As mentioned, it's crucial for effective usability testing to recruit participants who match the actual users of a website, application, or service. Otherwise, we won't gain insights, leading to effective improvements and wasting resources. Usability testing participants are meant to reflect our actual user base. They can't be a randomly selected group because their behavior patterns will differ from those of targeted users. Therefore, creating user personas to facilitate the testing and recruitment process is helpful.

A small number of research participants

We can perform usability testing with only five users; however, this number is the minimum necessary to gather sufficient data. We may find some issues with, for example, only three users, but it won't be enough to identify most of them. This may result in an impression that the design needs little improvement, whereas, in reality, it may contain some crucial functionality problems that the three testers won't discover. In general, it's recommended to conduct usability testing with 5 to 10 participants to uncover significant problems with user experience and interface design.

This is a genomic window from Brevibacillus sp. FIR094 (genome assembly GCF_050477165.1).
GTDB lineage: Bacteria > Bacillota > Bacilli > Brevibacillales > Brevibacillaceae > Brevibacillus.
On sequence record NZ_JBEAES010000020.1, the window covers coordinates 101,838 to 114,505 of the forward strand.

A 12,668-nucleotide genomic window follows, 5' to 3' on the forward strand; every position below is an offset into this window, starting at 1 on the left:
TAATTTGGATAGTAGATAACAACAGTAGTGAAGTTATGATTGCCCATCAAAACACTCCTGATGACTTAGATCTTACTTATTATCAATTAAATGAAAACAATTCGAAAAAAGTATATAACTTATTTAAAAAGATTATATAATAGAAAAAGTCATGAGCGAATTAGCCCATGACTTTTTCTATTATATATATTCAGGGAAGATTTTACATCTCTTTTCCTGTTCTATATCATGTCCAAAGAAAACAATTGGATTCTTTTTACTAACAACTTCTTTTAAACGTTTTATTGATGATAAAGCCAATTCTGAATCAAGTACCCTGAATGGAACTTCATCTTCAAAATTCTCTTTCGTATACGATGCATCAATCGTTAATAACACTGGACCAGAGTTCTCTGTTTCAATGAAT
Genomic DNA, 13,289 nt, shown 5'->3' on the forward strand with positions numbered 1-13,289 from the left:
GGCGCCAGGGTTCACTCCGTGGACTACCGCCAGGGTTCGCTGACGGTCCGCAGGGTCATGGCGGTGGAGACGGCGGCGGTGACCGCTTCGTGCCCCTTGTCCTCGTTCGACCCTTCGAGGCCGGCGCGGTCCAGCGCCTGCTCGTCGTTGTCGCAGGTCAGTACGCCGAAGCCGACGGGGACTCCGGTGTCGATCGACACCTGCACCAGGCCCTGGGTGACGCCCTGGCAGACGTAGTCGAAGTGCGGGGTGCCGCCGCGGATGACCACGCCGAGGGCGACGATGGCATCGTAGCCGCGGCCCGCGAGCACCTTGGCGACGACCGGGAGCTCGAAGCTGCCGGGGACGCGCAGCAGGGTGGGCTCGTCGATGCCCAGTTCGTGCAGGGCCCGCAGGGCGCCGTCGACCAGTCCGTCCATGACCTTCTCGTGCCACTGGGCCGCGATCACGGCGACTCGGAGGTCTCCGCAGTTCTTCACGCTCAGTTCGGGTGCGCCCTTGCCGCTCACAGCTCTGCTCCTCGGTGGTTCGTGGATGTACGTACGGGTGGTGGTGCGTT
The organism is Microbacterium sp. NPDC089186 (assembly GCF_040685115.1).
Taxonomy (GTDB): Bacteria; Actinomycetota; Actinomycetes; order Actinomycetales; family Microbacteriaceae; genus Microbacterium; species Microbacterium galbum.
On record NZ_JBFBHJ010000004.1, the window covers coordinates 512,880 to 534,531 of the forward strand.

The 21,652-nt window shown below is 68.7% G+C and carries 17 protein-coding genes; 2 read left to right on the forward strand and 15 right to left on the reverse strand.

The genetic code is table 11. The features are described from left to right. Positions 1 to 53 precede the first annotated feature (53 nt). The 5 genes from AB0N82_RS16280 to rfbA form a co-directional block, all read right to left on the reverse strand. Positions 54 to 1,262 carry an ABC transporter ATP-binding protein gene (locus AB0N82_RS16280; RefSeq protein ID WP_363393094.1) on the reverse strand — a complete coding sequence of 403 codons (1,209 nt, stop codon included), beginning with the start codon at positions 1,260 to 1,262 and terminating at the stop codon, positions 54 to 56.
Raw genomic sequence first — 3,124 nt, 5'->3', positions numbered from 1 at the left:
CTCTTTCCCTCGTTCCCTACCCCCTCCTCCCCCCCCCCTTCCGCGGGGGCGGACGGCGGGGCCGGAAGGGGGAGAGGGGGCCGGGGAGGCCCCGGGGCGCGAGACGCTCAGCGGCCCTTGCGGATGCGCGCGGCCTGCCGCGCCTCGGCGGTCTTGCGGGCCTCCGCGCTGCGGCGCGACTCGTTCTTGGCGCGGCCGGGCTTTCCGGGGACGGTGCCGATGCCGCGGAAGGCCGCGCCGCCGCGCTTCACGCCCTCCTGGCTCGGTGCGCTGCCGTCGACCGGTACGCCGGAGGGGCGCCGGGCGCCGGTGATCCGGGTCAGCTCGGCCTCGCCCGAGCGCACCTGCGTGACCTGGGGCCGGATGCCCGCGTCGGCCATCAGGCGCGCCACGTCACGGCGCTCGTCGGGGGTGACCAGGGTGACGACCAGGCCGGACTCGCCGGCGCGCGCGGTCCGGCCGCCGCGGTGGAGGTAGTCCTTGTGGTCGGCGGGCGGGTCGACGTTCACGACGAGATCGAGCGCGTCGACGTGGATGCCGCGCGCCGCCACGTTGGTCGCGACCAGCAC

Leading questions and excessive intervening

Asking leading questions during usability testing may affect the tester's ability to answer them according to their own opinions and feelings. We should make sure that the questions don't imply the solution to tasks or the right answers. This should be taken care of during the writing of the research script. Facilitators should remain neutral and careful during the study and not allow their own biases to emerge. Tasks and questions are a vital part of usability testing; that's why they require special care and should be carefully considered. The answers to them will determine what kinds of findings we will acquire.

Excessive interrupting of the course of the study also affects the natural user behavior. The facilitator should take time to explain how the study will proceed and answer questions that the participant might have before the actual test begins. During the usability testing, moderators should only intervene if the participants encounter a problem during the test and can't solve it by themselves. In such a case, the researcher should help them get back on track and continue the study. Apart from this situation, the facilitator should remain silent, observe, and allow the tester to complete the study unassisted.

Neglecting user behavior during the testing